How to prove that $\text{null} \;T_1 \subset \text{null} \;T_2$ implies $\text{dim(range}\; T_1) \geq \text{dim(range}\ T_2)$?

If $W$ is finite dimensional, $T_1, T_2 \in L(V,W)$ and $\text{null}\; T_1 \subset \text{null}\; T_2$ then $$\text{dim}( \text{range}\; T_1) \geq \text{dim}(\text{range}\; T_2)$$

I'm solving a problem in Linear Algebra Done Right and I'm still struggling with a problem. And in my approach I current facing this problem. I can prove it easily when $V$ is finite dimensional but things get ugly when I attempt to prove for more general case. Any help will be appreciated.

• Use \ge for $\ge$ and \le for $\le$. Also, to make your own operators (like $\operatorname{dim}$ and $\operatorname{null}$), use the command \operatorname{null}. Sep 18, 2018 at 15:56
• Do you mean kernel rather than nullity, a number? Sep 18, 2018 at 15:58
• @user10354138 I'm thinking that he means "nullspace", the synonym for "kernel" that Axler uses. Sep 18, 2018 at 15:59
• In which case it follows from math.stackexchange.com/questions/2457244/… Sep 18, 2018 at 16:14

There are a few ways to approach this, but here's one way: restrict $V$ to a finite-dimensional space.

Take bases $(T_1 v_1, \ldots, T_1 v_n)$ of $\operatorname{range} T_1$ and $(T_2 w_1, \ldots, T_2 w_m)$ of $\operatorname{range} T_2$. Then let $$V' = \operatorname{span} \lbrace v_1, \ldots, v_n, w_1, \ldots, w_m \rbrace \le V.$$ Note that $V'$ is finite-dimensional, and \begin{align*} \operatorname{range} (T_1|_{V'}) &= \operatorname{span} \lbrace T_1 v_1, \ldots, T_1 v_n, T_1 w_1, \ldots, T_1w_m \rbrace \\ &\supseteq \operatorname{span} \lbrace T_1 v_1, \ldots, T_1 v_n \rbrace \\ &= \operatorname{range}(T_1) \\ &\supseteq \operatorname{range}(T_1|_{V'}). \end{align*} Hence $\operatorname{range}(T_1) = \operatorname{range}(T_1|_{V'})$. Similarly, $\operatorname{range}(T_2) = \operatorname{range}(T_2|_{V'})$.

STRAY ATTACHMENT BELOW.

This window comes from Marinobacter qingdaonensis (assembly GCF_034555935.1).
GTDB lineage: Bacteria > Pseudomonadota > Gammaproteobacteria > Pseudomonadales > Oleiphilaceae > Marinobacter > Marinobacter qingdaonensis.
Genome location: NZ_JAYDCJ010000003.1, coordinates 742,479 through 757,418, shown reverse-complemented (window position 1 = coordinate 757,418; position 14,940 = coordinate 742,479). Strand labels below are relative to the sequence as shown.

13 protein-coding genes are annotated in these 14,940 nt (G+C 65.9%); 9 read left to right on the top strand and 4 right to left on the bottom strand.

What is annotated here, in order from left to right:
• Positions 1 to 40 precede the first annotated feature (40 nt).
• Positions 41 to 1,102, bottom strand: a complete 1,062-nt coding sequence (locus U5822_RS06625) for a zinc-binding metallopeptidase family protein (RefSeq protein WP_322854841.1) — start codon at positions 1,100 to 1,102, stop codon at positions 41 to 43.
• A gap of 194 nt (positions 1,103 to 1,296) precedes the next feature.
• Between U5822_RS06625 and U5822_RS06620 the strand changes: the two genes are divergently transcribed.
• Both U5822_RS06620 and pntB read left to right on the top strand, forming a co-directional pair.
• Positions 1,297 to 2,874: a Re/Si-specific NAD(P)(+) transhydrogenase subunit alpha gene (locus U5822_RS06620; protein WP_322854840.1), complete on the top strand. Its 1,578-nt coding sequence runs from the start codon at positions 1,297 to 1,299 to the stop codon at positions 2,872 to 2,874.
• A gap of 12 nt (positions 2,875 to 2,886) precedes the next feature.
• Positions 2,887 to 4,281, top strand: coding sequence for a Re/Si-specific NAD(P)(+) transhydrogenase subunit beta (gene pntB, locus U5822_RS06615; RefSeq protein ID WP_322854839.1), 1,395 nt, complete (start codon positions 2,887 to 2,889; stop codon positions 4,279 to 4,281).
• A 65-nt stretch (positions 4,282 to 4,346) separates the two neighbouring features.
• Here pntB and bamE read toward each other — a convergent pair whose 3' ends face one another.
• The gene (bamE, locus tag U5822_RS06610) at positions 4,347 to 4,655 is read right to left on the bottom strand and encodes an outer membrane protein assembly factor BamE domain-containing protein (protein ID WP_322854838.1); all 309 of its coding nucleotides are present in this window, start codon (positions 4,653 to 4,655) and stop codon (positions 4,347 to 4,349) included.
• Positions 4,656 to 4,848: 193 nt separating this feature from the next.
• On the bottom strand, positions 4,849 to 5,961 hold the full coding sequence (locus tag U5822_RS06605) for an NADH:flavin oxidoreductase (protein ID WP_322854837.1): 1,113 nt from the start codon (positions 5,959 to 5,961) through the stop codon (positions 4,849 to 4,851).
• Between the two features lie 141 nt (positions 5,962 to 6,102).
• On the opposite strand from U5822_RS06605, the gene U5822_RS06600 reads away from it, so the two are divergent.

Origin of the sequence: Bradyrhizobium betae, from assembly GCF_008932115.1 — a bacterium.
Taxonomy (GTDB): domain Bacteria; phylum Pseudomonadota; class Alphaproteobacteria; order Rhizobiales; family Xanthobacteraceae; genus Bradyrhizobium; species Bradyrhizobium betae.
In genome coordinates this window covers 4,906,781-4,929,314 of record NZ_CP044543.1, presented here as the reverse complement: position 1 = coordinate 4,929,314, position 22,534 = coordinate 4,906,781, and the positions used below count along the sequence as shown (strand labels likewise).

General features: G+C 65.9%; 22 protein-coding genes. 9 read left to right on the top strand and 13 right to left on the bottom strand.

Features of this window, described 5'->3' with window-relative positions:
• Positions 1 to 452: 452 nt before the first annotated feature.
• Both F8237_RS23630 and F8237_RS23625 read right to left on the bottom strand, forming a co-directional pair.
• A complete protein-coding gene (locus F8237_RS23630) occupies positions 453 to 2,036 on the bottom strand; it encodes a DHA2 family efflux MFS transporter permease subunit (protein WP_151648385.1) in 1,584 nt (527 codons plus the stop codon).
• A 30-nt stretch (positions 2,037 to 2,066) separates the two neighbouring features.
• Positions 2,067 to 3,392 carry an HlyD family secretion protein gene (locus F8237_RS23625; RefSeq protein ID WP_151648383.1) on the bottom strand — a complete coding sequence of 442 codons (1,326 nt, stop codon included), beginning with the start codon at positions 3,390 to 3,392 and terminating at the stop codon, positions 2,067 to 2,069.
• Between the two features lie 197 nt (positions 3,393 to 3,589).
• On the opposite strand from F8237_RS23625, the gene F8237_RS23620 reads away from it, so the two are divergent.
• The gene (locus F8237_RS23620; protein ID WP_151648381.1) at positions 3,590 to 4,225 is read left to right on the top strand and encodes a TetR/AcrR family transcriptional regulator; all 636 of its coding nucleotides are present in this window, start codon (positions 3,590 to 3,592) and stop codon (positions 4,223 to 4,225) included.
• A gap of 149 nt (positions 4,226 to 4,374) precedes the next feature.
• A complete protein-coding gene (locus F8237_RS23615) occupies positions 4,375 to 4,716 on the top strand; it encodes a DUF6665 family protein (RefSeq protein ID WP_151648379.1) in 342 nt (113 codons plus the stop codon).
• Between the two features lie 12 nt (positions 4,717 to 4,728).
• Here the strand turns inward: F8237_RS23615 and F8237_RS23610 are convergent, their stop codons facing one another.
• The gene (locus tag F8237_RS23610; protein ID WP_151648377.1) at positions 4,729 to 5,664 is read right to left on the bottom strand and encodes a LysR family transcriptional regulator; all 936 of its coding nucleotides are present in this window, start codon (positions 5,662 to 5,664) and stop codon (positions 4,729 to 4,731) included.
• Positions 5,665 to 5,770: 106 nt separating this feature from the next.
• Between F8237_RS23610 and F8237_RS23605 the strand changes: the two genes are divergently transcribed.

As for the nullspaces, $$\operatorname{null} T_1|_{V'} = \operatorname{null} T_1 \cap V' \subseteq \operatorname{null} T_2 \cap V' \subseteq \operatorname{null} T_2|_{V'}.$$

Since you can prove the result on finite-dimensional spaces, you now know that $$\operatorname{dim} \operatorname{range} T_1|_{V'} \ge \operatorname{dim} \operatorname{range} T_2|_{V'}.$$

But, since restriction to $V'$ didn't affect the range,

$$\operatorname{dim} \operatorname{range} T_1 \ge \operatorname{dim} \operatorname{range} T_2.$$

Since you can prove it for $V$ finite-dimensional, the easiest way out is to look at the induced linear maps on the quotient $V/\ker T_1\to W$.

Let $w_1,\dots,w_r$ be a basis for $\operatorname{range}T_2$. Choose $v_1,v_2,\dots,v_r$ so that $T_2(v_i)=w_i$ for $i=1,2,\dots,r$. Finally define $u_1,\dots,u_r\in W$ by $u_i=T_1(v_i)$.

Since $(w_i)_{i=1}^r$ is a basis for $\operatorname{range}T_2$, any nontrivial linear combination of $(v_i)_{i=1}^r$ will not be in $\operatorname{null} T_2$, so it will not be in $\operatorname{null} T_1$, proving $(u_i)_{i=1}^r$ is linearly independent.